The Hawaii Department of Agriculture is surveying the Pearl City Peninsula after an infestation of coconut rhinoceros beetles was found in the area.
The plant-damaging beetles were found in small mulch piles on a farm on Waiawa Road, about a mile north of a previously known infestation zone that involved mainly military property.
Since it is in an agricultural and residential area, the Department of Agriculture is asking nearby property owners for help in stopping the beetle from spreading further.
“We cannot emphasize enough how important it is for residents to allow our crews to survey their yards if we have any hope to control the spread of this serious pest,” said Scott Enright, chairperson of the Hawaii Board of Agriculture. “As evidenced in the past, the cooperation of residents is key to the success of eradication and control efforts.”
The new infestation was found during routine surveillance activities by the CRB team. That particular area was surveyed in April 2017 and a cursory survey on June 19 found a few larvae in a mulch pile. CRB crews were immediately dispatched to the area to conduct a more extensive search.
Since then, about 206 larvae and two male adult CRB have been found in three small areas.
State entomologists estimate that, given the developmental age of the beetles found, it is likely the eggs were laid in April. Additional barrel traps were deployed to attract CRB in the area and more extensive surveys are already occurring.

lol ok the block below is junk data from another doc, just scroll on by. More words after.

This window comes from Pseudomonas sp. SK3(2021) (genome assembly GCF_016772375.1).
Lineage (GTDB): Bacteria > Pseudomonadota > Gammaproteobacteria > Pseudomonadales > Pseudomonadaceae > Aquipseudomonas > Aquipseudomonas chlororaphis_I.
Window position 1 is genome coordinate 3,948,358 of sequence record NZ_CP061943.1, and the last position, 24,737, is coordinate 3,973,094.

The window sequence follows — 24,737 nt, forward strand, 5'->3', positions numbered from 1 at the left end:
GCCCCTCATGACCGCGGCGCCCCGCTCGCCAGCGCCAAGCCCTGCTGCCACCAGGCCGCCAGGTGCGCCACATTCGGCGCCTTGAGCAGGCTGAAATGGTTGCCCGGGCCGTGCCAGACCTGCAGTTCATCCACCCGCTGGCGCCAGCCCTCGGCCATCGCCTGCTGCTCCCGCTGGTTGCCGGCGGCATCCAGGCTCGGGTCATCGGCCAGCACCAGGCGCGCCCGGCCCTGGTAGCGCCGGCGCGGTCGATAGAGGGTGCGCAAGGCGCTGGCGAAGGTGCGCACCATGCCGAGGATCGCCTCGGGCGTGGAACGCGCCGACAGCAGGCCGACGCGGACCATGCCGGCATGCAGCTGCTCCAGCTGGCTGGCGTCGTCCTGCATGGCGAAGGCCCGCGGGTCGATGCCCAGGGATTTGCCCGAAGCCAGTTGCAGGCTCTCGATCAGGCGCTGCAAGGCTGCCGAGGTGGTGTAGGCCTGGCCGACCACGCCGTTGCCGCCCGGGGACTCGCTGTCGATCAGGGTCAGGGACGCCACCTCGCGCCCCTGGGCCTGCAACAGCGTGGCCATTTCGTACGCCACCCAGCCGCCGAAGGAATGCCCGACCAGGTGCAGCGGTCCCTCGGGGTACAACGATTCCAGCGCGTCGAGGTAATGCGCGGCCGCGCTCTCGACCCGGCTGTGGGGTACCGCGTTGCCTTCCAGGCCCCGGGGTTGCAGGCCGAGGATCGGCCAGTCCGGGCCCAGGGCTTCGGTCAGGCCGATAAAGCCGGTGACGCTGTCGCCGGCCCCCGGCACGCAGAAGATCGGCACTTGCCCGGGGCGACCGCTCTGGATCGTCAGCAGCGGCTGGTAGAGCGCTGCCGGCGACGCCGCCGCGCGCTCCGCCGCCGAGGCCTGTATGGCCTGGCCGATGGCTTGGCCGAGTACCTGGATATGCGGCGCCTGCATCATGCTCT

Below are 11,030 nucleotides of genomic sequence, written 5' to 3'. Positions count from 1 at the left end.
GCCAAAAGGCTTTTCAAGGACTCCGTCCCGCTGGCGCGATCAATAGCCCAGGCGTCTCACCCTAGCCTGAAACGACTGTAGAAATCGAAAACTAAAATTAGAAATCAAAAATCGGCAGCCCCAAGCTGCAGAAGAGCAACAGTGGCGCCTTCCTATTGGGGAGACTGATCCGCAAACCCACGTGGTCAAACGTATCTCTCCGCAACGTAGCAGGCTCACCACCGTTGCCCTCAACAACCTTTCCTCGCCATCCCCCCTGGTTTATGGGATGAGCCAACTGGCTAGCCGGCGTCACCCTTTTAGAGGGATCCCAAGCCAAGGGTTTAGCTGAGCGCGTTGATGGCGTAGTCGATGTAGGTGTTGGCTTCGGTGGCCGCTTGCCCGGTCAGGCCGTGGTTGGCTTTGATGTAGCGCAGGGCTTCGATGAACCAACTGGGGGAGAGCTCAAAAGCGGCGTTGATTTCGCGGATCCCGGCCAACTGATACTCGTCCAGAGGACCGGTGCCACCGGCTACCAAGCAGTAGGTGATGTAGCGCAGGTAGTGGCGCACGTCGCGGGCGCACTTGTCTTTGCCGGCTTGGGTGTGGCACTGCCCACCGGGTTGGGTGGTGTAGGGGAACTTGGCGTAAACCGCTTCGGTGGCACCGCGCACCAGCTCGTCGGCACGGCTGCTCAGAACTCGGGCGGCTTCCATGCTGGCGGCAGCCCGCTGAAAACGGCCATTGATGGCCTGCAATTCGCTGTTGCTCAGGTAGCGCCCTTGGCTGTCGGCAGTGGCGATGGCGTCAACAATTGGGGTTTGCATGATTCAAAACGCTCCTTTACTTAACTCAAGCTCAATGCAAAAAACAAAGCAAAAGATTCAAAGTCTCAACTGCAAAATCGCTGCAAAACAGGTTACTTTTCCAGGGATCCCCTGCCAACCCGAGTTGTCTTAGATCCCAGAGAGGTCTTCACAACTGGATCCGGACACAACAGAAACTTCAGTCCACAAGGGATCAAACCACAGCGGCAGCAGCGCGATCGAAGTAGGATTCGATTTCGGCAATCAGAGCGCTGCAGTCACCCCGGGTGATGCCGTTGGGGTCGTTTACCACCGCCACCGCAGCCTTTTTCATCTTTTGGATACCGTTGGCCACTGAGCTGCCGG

CRB response crews will be clearly identified with HDOA-issued badges and in marked state vehicles.
If residents have any question about survey crews in their area, they should contact the CRB Response Headquarters at 832-0585.
The CRB was first detected on Oahu in December 2014 at Joint Base Pearl Harbor–Hickam. So far, CRB has not been detected on other islands.
The grubs live exclusively in decaying plant material such as green waste, mulch, compost and manure. They are capable of killing all palm species and have been found to attack banana, taro, pineapple, and sugarcane.
“The worst (a coconut rhinoceros beetle can do) is based upon what we saw in Guam,” said biological control section chief Darcy Oishi. “Over 50 percent of palm trees, coconut palms have been lost because of the coconut rhinoceros beetle and heavy winds during storms. That same scenario can play out here in Hawaii if we weren’t doing these activities.”
Residents on the entire island of Oahu are urged not to move any green waste or mulch from any location as CRB do not move long distances on its own, but may be transported by humans. Oahu residents are also asked to inspect their mulch piles periodically for CRB larvae and adults.